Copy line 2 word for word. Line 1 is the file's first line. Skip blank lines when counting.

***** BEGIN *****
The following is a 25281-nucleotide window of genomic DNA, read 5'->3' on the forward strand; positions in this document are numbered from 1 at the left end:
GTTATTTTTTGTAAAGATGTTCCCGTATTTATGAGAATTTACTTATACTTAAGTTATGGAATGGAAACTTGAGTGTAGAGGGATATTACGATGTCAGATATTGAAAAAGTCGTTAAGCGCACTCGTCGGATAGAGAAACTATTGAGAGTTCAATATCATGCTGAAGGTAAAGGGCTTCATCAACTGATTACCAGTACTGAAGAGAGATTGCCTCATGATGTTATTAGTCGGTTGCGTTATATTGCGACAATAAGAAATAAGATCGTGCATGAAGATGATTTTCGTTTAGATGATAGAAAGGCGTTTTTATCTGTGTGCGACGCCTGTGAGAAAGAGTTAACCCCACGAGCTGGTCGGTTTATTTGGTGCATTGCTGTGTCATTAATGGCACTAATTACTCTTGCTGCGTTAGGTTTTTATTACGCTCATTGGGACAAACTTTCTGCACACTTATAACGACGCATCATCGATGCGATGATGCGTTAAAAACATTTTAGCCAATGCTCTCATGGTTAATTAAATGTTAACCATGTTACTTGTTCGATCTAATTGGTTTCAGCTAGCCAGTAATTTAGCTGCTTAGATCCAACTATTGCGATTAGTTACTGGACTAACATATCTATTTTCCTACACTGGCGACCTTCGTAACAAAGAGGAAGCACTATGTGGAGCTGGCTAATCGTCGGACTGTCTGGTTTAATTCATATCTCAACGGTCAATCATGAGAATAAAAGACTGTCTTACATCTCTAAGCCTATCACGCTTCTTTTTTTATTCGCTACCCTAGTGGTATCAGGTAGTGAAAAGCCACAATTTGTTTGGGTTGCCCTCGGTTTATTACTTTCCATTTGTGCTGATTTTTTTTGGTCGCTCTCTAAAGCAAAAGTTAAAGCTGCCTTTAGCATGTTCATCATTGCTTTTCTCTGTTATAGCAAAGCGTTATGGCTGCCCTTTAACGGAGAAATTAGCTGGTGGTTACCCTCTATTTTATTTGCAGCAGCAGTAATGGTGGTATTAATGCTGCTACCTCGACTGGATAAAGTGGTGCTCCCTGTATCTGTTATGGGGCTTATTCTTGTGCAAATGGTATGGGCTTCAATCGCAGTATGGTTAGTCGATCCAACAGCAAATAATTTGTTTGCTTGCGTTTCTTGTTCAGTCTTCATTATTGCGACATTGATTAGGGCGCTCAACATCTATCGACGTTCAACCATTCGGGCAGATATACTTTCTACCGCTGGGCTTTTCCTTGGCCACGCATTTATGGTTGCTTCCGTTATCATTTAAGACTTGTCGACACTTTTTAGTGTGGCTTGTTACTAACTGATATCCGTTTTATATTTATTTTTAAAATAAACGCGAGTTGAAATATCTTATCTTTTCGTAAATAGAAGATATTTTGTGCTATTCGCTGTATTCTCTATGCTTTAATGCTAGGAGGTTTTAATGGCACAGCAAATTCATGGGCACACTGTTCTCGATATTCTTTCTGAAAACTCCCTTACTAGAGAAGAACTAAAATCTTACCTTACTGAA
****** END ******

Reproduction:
GTTATTTTTTGTAAAGATGTTCCCGTATTTATGAGAATTTACTTATACTTAAGTTATGGAATGGAAACTTGAGTGTAGAGGGATATTACGATGTCAGATATTGAAAAAGTCGTTAAGCGCACTCGTCGGATAGAGAAACTATTGAGAGTTCAATATCATGCTGAAGGTAAAGGGCTTCATCAACTGATTACCAGTACTGAAGAGAGATTGCCTCATGATGTTATTAGTCGGTTGCGTTATATTGCGACAATAAGAAATAAGATCGTGCATGAAGATGATTTTCGTTTAGATGATAGAAAGGCGTTTTTATCTGTGTGCGACGCCTGTGAGAAAGAGTTAACCCCACGAGCTGGTCGGTTTATTTGGTGCATTGCTGTGTCATTAATGGCACTAATTACTCTTGCTGCGTTAGGTTTTTATTACGCTCATTGGGACAAACTTTCTGCACACTTATAACGACGCATCATCGATGCGATGATGCGTTAAAAACATTTTAGCCAATGCTCTCATGGTTAATTAAATGTTAACCATGTTACTTGTTCGATCTAATTGGTTTCAGCTAGCCAGTAATTTAGCTGCTTAGATCCAACTATTGCGATTAGTTACTGGACTAACATATCTATTTTCCTACACTGGCGACCTTCGTAACAAAGAGGAAGCACTATGTGGAGCTGGCTAATCGTCGGACTGTCTGGTTTAATTCATATCTCAACGGTCAATCATGAGAATAAAAGACTGTCTTACATCTCTAAGCCTATCACGCTTCTTTTTTTATTCGCTACCCTAGTGGTATCAGGTAGTGAAAAGCCACAATTTGTTTGGGTTGCCCTCGGTTTATTACTTTCCATTTGTGCTGATTTTTTTTGGTCGCTCTCTAAAGCAAAAGTTAAAGCTGCCTTTAGCATGTTCATCATTGCTTTTCTCTGTTATAGCAAAGCGTTATGGCTGCCCTTTAACGGAGAAATTAGCTGGTGGTTACCCTCTATTTTATTTGCAGCAGCAGTAATGGTGGTATTAATGCTGCTACCTCGACTGGATAAAGTGGTGCTCCCTGTATCTGTTATGGGGCTTATTCTTGTGCAAATGGTATGGGCTTCAATCGCAGTATGGTTAGTCGATCCAACAGCAAATAATTTGTTTGCTTGCGTTTCTTGTTCAGTCTTCATTATTGCGACATTGATTAGGGCGCTCAACATCTATCGACGTTCAACCATTCGGGCAGATATACTTTCTACCGCTGGGCTTTTCCTTGGCCACGCATTTATGGTTGCTTCCGTTATCATTTAAGACTTGTCGACACTTTTTAGTGTGGCTTGTTACTAACTGATATCCGTTTTATATTTATTTTTAAAATAAACGCGAGTTGAAATATCTTATCTTTTCGTAAATAGAAGATATTTTGTGCTATTCGCTGTATTCTCTATGCTTTAATGCTAGGAGGTTTTAATGGCACAGCAAATTCATGGGCACACTGTTCTCGATATTCTTTCTGAAAACTCCCTTACTAGAGAAGAACTAAAATCTTACCTTACTGAA